After working in the region for many years and having travelled throughout Yemen, I was invited by the Department for International Development to advise on humanitarian access. Getting aid and commercial food shipments into Yemen had been proving very difficult – and indeed continues to be so. This has been despite considerable efforts by third parties, including Britain, to establish a streamlined and timely system to help the navies of Saudi Arabia and her allies to determine which ships can go unhindered into Yemeni ports – and which might be carrying items of use to the Houthi rebels and can therefore justifiably be diverted, boarded and searched. Therefore only a fraction of the pre-war daily imports of food, fuel, medicines and other necessities for living gets into Yemen. Even less gets to where it is really needed. Medicines and doctors are much reduced and are harder than ever for Yemenis to reach. Foreign medical aid often cannot deploy to where it is needed because of the security situation. And so disease and death stalks the land. Dengue fever, cholera, diphtheria and malnutrition are rife. Many have died who would, without the war, have stayed healthy and have had access to life-saving drugs. Overall, 80 per cent of the population is in need of humanitarian support. And millions of children are unable to attend school. This reduction in education will itself have serious implications for Yemen and its future.
Ceasefire talks between the two sides have started and been aborted several times. There have occasionally been glimmers of hope that the talks might lead to an end of the fighting – at least in the north of the country, the South being very fractured. I was asked to attend ceasefire talks in Kuwait on behalf of the UN. I had the privilege of being the only non-Arab person on the UN team invited to meetings between senior military officers from each side. We sat together twice a day round a table with the parties to the conflict, many of whom knew each other from before the war. We helped them to look for ways to de-escalate the fighting and reduce tension. Each meeting started acrimoniously, with mutual accusations of breaking the assurances given the previous day. After about a quarter of an hour the officers from each side began listening to each other and finding points of agreement. A further quarter of an hour led to mobile telephone calls with the aim of stopping certain military actions or confirming locations. After two days the representatives of each side began to sit with each other rather than face to face in confrontational mode across the table. It was a good example of opposing sides getting to know each other better and working together in pursuit of peace. I had hopes that the politicians on each side might follow this example in the days that followed the military talks. But this was not to be. The politicians did not personally share the dangers to which their soldiers were exposed – they had less ‘skin in the game’ – and no doubt they wanted to present a strong stance to their constituencies. Therefore the demands they made in terms of preconditions for a ceasefire were unrealistic. For example, the government side insisted that the Houthis disarm and withdraw before a ceasefire could be agreed. In my opinion such objectives should be regarded as an outcome of ceasefire talks, rather than a precondition.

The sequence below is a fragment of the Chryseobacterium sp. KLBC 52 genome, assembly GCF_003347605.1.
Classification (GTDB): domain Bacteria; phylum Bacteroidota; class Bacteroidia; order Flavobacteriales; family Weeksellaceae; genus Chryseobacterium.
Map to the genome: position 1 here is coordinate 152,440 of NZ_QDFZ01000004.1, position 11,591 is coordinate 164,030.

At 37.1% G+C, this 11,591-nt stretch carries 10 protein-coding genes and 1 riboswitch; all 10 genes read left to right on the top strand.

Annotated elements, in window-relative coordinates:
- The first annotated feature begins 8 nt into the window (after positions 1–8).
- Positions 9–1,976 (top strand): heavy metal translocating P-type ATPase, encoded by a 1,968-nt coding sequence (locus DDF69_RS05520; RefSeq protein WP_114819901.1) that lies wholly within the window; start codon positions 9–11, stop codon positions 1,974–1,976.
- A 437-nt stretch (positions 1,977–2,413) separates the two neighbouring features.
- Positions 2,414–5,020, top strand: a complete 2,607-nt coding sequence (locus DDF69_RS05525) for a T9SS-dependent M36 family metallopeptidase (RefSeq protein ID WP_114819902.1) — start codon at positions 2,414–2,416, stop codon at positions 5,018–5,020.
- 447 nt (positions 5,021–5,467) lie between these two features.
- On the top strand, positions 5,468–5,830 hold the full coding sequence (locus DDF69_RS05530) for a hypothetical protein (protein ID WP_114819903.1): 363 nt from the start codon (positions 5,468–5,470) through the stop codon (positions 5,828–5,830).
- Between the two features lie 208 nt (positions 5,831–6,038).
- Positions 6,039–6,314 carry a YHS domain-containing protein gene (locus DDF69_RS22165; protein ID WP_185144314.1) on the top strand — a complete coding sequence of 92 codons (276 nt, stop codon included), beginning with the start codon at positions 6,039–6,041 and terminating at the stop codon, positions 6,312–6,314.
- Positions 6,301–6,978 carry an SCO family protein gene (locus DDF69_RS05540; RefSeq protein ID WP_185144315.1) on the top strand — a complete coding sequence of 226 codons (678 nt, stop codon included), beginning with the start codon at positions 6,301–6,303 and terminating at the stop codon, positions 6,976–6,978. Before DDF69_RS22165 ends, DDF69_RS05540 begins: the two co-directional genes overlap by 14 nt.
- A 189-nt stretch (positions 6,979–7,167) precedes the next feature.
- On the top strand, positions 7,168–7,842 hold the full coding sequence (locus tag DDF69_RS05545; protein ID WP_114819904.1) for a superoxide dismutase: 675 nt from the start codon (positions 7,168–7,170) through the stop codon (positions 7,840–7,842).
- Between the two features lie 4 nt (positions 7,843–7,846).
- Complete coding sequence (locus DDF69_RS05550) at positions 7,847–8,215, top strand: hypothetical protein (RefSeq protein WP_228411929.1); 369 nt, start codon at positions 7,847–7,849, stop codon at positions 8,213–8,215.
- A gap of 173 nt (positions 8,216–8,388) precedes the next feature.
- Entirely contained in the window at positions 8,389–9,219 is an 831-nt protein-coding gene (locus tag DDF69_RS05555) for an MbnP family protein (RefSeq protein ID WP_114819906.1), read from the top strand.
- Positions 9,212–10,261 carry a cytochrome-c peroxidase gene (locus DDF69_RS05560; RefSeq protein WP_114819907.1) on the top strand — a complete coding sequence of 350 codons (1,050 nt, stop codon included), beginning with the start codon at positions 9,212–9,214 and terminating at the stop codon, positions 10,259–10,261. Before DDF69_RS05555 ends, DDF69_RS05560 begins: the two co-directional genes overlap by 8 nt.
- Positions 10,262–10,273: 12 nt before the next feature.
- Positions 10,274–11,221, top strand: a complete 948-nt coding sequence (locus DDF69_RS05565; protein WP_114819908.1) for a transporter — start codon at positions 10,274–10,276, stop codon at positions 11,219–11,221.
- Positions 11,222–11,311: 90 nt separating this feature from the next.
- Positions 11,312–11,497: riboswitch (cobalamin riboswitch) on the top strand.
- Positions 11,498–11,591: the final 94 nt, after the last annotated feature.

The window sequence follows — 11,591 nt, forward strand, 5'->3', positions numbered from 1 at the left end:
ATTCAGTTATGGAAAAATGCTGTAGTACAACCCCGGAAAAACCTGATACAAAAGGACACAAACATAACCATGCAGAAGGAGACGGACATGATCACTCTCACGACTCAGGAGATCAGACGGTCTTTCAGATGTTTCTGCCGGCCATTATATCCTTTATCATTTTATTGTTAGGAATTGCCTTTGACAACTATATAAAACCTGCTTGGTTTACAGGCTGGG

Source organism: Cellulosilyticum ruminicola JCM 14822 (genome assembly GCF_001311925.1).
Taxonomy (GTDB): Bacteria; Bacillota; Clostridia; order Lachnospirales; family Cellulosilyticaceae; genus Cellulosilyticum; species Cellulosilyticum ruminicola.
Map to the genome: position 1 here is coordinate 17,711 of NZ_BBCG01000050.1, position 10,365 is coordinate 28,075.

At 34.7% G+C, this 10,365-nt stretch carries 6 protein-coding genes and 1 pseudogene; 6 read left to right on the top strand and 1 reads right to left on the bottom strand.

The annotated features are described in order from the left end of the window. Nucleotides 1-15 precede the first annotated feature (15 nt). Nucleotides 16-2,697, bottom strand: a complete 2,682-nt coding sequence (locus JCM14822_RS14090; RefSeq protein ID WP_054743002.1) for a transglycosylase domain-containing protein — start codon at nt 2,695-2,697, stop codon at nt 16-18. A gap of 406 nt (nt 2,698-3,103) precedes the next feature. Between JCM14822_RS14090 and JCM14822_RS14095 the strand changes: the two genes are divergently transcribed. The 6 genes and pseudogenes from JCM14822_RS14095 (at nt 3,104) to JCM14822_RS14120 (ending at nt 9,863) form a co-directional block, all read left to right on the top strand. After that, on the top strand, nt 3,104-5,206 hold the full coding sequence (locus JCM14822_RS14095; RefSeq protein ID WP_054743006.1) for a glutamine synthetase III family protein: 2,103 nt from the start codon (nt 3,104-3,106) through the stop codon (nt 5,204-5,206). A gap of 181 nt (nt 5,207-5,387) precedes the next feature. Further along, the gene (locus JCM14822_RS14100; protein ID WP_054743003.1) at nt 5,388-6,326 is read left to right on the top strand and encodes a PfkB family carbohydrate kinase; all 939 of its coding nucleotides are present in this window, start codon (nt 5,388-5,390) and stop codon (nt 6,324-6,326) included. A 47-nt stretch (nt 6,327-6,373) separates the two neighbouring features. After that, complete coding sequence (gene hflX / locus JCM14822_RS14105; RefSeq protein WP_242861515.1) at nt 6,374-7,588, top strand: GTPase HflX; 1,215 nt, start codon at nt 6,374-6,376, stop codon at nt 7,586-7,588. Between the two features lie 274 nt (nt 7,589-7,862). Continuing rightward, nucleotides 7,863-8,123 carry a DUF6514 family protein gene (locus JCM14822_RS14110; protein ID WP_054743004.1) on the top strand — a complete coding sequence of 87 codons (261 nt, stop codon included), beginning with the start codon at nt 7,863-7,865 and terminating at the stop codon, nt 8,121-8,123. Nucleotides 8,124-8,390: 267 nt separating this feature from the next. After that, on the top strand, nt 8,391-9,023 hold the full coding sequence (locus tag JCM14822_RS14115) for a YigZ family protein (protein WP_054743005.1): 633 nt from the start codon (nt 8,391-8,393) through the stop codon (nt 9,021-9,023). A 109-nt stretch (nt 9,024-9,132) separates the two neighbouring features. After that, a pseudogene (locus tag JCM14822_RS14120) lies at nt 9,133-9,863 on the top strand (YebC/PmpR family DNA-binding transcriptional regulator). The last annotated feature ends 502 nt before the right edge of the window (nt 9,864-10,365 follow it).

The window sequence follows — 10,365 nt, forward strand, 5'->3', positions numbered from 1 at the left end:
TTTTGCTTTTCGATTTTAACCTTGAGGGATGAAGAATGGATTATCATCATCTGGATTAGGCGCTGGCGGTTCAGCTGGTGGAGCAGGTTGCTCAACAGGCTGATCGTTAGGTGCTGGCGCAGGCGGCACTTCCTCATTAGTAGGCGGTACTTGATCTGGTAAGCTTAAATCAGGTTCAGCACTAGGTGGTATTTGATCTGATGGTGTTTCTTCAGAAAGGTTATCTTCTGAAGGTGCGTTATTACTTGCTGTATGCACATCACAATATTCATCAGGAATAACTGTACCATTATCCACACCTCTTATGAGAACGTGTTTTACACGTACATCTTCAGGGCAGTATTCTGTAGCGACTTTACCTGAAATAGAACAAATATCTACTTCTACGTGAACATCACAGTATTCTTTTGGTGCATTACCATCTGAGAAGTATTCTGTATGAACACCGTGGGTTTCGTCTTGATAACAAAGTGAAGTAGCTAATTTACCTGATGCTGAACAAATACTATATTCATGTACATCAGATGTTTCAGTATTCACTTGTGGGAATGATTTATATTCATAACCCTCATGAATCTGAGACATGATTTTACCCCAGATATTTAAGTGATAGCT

As a result the fighting continues and Iran no doubt draws considerable satisfaction from the resulting distractions, expenditure and international opprobrium experienced by Saudi Arabia. The war was arguably avoidable. Like most wars – especially those fought by incompetent militaries – it is most unlikely either to have a decisive outcome or to benefit any one group. It will be remembered mainly for the suffering and death imposed on innocent people and for the immense and needless damage caused to a beautiful country, its buildings, infrastructure, economy and culture. And many observers will argue that the British government bears some of the blame.
John Deverell has worked in every Arab country in the Middle East and North Africa. As a senior British Army officer he was Director Defence Diplomacy in Whitehall. He was awarded the CBE and the OBE during his time in the Army. www.deverellassociates.com[pullquote]
This article first appeared in the Spring 2018 edition of The Salisbury Review. (Subscriptions from as little as £10 a year)